Happy, happy Earth Day.

April 22, 2010

Today is one of the most significant days of any year, at least for some folks.  They are not the people I hang with.  But before you jump to the conclusion that I do not hold April 22nd in high regard, I do.  It is my mother-in-law’s birthday.  Happy Birthday, Connie.  I love you.  

Apart from the birthday we celebrate in our family,  April 22nd is also the day when some people cast all caution to the wind and worship the created, in this case the planet Earth, often, I am afraid, with indifference to the ONE who created it.  And they have been doing so for 40 years, believe it or not.  This insanity is nothing new.   At best, some of these folks who go all out on Earth Day, do so because they think that the Creator is “in” everything, but theologians would call that pantheism, and boiled down to its essence, that is just idolatry.  C. Michael Patton has a great quote to help straighten out this confusion:

 “God is everywhere” gets dangerously close to pantheism that says God is present everywhere and in everything. God is transcendent to His creation, yet actively and relationally engaged.  Better to say “everywhere is in God’s immediate presence.”

Last year, I published a couple of posts dealing with Earth Day.  One dealt with things I did NOT do on Earth Day, the other was, well, a confession of those things that I did do that frankly had a deleterious impact on Earth.  This year, while the day is not over, and there is still time to do something of great harm to the planet, I have to say that I did do something nice for the Earth.

Today, I applied fertilizer to our yard.  AND I used a 100% organic granular product, that must surely be both NOT harmful to the planet, but also quite good for it.  At least that is what the “organic only” types would have us believe.   My usual preference is to use a chemical fertilizer because they are cheaper, they work just fine, and at the end of the day are made from naturally occurring elements.  You might be familiar with some of these.  Ever heard of nitrogen, or sulfur?  I digress.

I admit I am a bit conflicted by my “service” to the planet.  On the one hand I am feeling really good about my contribution to preserving my little corner of the globe.  But, every time you step outside, and every time the dogs come in the house from being in the yard, it smells like poultry crap, which is what the fertilizer was made from according to the bag it came in.  It is really a pretty awful smell.  The guys at the feed store where I bought it had a bit of a discussion about who was going to have to load it in the car.  And after applying it, the smell is stuck in my nose even when I am in the house.  A small price to pay, I suppose, for saving the planet.

You, your children, and  your children’s children are welcome.


What is the Gospel?

April 6, 2010

What is the Gospel? by Greg Gilbert is a short book of only 120 some odd pages, that I read in one sitting.  But while its physical length may be short, it is in no way short on substance.  This is one of those books that accomplishes in a very few pages, what countless others with two or three times as many pages have failed to do, and that is to draw attention to the white-hot core of the essentials of the Gospel of Jesus Christ.  And Gilbert does so in very understandable terms, in part by drawing comparisons between the TRUE Gospel and some of the mutations that have developed over the last couple of thousand years, with most of those springing up in the last couple of dozen.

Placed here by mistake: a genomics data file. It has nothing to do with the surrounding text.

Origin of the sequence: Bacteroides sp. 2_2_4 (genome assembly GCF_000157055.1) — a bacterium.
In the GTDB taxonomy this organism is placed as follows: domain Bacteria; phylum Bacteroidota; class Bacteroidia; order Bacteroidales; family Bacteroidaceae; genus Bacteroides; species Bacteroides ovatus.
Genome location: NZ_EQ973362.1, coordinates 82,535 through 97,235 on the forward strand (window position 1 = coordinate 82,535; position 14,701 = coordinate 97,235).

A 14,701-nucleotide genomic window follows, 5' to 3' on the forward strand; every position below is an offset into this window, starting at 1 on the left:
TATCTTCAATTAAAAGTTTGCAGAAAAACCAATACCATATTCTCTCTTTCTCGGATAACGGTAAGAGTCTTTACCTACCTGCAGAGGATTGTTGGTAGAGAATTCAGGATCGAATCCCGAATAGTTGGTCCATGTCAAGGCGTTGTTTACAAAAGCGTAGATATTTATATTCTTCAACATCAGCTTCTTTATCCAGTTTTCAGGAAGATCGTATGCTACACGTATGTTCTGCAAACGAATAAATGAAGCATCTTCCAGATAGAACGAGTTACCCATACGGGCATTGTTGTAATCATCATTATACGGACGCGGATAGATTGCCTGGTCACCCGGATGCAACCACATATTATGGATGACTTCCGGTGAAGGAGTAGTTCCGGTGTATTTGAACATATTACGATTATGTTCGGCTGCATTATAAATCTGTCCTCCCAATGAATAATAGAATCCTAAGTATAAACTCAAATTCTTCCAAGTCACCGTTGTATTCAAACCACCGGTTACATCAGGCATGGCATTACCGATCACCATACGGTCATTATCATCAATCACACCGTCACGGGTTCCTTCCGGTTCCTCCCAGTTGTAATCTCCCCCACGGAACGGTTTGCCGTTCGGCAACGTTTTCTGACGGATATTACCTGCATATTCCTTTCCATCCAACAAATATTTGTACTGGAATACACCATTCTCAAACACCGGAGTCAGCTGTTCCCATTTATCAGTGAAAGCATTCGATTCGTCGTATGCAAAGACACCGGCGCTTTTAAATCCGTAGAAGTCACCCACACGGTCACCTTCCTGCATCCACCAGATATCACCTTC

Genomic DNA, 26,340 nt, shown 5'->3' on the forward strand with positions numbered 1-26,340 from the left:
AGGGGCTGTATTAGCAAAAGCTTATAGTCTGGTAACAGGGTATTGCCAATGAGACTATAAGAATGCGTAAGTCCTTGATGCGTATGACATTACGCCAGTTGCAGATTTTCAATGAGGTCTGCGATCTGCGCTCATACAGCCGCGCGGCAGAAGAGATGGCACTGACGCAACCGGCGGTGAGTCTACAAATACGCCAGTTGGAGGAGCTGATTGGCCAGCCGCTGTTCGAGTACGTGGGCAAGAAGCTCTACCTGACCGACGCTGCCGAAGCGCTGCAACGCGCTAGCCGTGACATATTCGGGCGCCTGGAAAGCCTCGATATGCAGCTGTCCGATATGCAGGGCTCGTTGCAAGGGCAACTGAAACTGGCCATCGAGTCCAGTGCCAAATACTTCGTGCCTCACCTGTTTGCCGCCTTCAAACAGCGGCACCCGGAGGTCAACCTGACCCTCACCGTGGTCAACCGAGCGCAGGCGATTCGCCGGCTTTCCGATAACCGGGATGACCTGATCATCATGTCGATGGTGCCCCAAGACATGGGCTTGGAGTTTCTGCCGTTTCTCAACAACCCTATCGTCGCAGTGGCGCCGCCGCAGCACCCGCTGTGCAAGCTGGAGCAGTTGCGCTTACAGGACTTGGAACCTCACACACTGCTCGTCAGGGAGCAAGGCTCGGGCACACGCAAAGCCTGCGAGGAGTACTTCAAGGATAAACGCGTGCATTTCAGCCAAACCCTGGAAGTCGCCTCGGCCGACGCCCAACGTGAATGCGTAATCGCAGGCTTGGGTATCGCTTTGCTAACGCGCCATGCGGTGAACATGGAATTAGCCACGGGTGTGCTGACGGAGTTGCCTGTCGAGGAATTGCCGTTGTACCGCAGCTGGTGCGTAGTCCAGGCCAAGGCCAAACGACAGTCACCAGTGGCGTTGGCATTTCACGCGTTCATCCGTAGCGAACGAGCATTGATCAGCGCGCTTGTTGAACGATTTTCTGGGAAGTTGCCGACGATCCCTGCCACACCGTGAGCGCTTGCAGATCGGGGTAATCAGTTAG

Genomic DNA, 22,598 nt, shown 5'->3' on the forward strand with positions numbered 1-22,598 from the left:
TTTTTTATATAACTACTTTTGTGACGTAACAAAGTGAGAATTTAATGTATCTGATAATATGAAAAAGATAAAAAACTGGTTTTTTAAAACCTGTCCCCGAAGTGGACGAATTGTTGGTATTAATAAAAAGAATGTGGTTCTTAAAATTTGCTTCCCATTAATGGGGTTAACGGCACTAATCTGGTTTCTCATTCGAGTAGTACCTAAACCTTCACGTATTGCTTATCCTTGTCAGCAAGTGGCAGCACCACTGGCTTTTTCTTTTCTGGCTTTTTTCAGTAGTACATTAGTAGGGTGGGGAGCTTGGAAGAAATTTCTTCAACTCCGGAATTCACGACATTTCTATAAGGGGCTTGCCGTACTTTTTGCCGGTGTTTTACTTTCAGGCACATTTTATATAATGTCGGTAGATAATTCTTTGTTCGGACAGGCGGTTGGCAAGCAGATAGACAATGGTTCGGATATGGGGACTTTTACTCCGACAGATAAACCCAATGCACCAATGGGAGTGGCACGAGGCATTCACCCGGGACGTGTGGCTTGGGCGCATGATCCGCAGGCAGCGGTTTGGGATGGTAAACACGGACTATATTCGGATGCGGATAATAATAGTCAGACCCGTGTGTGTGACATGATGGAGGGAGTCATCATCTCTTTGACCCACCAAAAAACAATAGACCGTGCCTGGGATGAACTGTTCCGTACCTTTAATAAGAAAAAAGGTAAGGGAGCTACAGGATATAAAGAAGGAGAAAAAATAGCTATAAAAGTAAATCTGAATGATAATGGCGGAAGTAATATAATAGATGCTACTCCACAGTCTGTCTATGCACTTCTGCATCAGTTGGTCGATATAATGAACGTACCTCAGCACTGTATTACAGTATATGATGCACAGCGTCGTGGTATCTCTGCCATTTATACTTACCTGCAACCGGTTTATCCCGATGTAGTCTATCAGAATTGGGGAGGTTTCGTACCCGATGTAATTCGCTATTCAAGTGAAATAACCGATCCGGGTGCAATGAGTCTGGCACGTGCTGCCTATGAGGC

This is an excellent book for both the Christian and the unsaved alike.  It will be useful for the “mature” Christian and the person who has just recently experienced the life changing experience of Godly regeneration. 

I know something of Gilbert’s background in terms of seminary education and the church where he currently serves.  To his credit, he focuses on the real essentials of the Gospel and does not even make a slight pass by any of the doctrinal or practical distinctives that I know he embraces, but which would cause some to regard this book as flowing from a particular theological stream of modern Christianity or a particular denomination within the church, and thus be suspect of partisanship or bias.  But, again to Gilbert’s credit, you would not expect to find those sorts of doctrinal or practical influences in a book that serves to answer the question:  “What is the Gospel?”

Read this book!

It’s voluntary!

April 2, 2010

The deadline to file tax returns for 2009 is two weeks from yesterday.  April 15, 2010 is now just 13 days away.

I have yet to make my filing, although I have submitted all of the necessary information to my accountant who will actually complete the  return for me.  But this year, I know, with absolute certainty, that I will owe money to the Federal government when I mail that return.  But, it will be so much more rewarding to know that my writing the check and mailing it (figuratively) to the current regime occupying the White House is purely voluntary, or at least it is according to Senate Majority Leader Harry Reid.  Don’t believe me?  Watch this video and be comforted that on the 15th, if you have not already done so, you ‘voluntarily’ send your money to the IRS.  Just keep telling yourself, “I really DO want to give my money to the government so that they can spend some portion of it on things I would NEVER spend my money on.  I do it of my own free will.  I would do it no matter what.  It’s what I do.  It’s my ‘thing’.  It’s how I roll.  Really!”

There now, doesn’t that make it better?

HT: my Dad